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Cryptocurrency offers many benefits, such as the ability to make transactions without restrictions, high security, ease of use, and a publicly accessible ledger. While not all cryptocurrencies have widespread usage, many are designed to have unique advantages over traditional fiat currencies and banking systems.
Have you ever considered creating your own cryptocurrency? And have you ever imagined using it in a system you designed? This guide will explore the steps to building your own cryptocurrency. But first, reviewing some basic concepts and refreshing your knowledge before diving into the process is important.
Crypto coin Vs. crypto token
Coins and tokens are forms of digital cryptocurrency that share similar functionality but are often mistaken as the same thing. The key difference between the two lies in their origin.
- Coins are native to their own blockchain networks. For example, the ETH coin is based on the Ethereum blockchain network, and the BNB coin is based on the Binance smart chain network.
- Tokens are created on existing blockchain networks.
Steps to create your own crypto
Ready to create your own cryptocurrency (which is essentially a token using a blockchain network)? Hop along:
BEP-20 vs ERC-20 standard
Let’s get familiar with the fundamentals first.
- BEP 20: It is a primary token standard used for Binance smart chain.
- ERC 20: It’s a primary token standard for Ethereum blockchain
To create a smart contract for our token, we will use Remix online IDE available at https://ethereum.org for writing code. Sample source code can be accessed on Github, including code snippets for publishing a token on the Ethereum blockchain network using the ERC20 standard and publishing a token on the Binance Smart Chain network using the BEP20 standard.
When creating a token on the blockchain, you can choose between the Ethereum blockchain or the Binance Smart Chain. Gas fees vary depending on which blockchain you select. Ethereum blockchain fees tend to be higher than Binance Smart Chain fees. Once the token is deployed, you can view details such as all the transactions and addresses associated with the token by visiting https://bscscan.com and searching for the unique blockchain contract address.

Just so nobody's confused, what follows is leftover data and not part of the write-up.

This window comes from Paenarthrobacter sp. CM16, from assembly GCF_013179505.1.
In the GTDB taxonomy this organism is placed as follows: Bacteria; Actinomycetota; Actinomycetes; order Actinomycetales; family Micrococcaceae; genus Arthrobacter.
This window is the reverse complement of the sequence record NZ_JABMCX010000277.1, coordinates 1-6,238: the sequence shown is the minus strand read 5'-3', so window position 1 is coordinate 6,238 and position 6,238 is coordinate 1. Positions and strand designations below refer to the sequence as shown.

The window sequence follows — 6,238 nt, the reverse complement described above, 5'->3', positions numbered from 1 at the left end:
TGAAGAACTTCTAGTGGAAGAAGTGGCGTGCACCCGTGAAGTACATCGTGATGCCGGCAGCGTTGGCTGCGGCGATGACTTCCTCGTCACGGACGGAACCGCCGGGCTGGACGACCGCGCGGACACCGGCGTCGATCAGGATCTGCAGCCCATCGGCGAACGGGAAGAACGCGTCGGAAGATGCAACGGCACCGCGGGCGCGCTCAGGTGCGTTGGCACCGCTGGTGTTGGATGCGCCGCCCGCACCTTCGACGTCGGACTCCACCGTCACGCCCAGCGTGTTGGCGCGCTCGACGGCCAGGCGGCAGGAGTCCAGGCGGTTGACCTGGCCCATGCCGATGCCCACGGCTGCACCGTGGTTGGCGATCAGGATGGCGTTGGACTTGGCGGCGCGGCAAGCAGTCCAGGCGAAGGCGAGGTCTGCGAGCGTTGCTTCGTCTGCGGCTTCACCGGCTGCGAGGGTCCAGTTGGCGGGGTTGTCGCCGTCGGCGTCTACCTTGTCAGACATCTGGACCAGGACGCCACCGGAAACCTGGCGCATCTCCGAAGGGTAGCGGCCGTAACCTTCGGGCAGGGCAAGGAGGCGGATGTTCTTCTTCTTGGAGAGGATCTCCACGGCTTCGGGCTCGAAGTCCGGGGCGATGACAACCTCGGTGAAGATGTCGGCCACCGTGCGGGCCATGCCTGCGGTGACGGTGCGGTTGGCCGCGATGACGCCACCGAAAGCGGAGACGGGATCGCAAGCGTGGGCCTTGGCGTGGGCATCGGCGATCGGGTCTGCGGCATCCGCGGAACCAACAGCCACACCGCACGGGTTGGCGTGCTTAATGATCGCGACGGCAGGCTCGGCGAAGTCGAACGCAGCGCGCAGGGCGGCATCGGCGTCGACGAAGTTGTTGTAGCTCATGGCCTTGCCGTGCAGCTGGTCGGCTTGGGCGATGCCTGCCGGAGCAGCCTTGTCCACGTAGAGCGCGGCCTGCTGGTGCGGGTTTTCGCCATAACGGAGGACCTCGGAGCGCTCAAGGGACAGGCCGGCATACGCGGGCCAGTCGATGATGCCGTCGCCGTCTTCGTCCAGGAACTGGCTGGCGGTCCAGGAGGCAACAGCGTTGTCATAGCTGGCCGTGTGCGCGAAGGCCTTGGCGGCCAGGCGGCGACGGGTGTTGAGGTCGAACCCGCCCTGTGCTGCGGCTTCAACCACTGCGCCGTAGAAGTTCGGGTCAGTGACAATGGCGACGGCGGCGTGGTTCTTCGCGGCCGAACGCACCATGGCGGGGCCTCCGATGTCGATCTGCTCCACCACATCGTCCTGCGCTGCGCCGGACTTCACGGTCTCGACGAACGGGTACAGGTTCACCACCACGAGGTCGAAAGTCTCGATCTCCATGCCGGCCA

Click here to find the public ledger for a token.
How can people buy or sell your token?
Once your token is published on a blockchain, you must host this token on a crypto or digital exchange where people can buy/sell the token. For example, one popular exchange where people trade tokens and coins is PanCakeSwap.
It would be best if you put some liquidity against your token to persuade people to buy or sell it. Here is a snapshot of a liquidity pool with BNB as a liquidity amount.
How does liquidity work?
The initial supply limit of our coin/token has been set in the smart contract that was recently deployed. The supply is fixed at 1 million tokens and cannot be changed later. If a change is desired, a new smart contract must be created. This is because deployed smart contracts cannot be altered.
The price of your coin/token is determined by its liquidity. Therefore, adding more liquidity will increase the price. To add liquidity to your coin/token, you must add a portion of your fixed supply to a Liquidity Pool, where it will be available for trading. The remaining supply will remain in your account. You must also add liquidity to the pool in the form of another coin/token. The price of your coin/token is determined by the ratio of the quantity of your coin/token remaining in the pool to the value of the coins/tokens used as liquidity.
The maximum number of coins/tokens that can be bought is determined by the number of coins/tokens in the liquidity pool. As people buy the coins/tokens, the quantity in the pool decreases while the liquidity in the pool increases, increasing the price of the coin/token. Therefore, more buying activity of your token will increase liquidity and decrease the remaining tokens in the pool, causing the price to rise.
On the other hand, if someone sells your coin, it will be added back to the liquidity pool for others to buy, and the seller will receive their stake back, decreasing the liquidity amount in the pool, and thus the price will drop. Additionally, you have some coins/tokens that have not yet been made available in the liquidity pool. When these coins/tokens are added to the pool, the price of the coin will decrease because there is now more supply available in the pool, but the liquidity amount remains the same, resulting in a price decrease.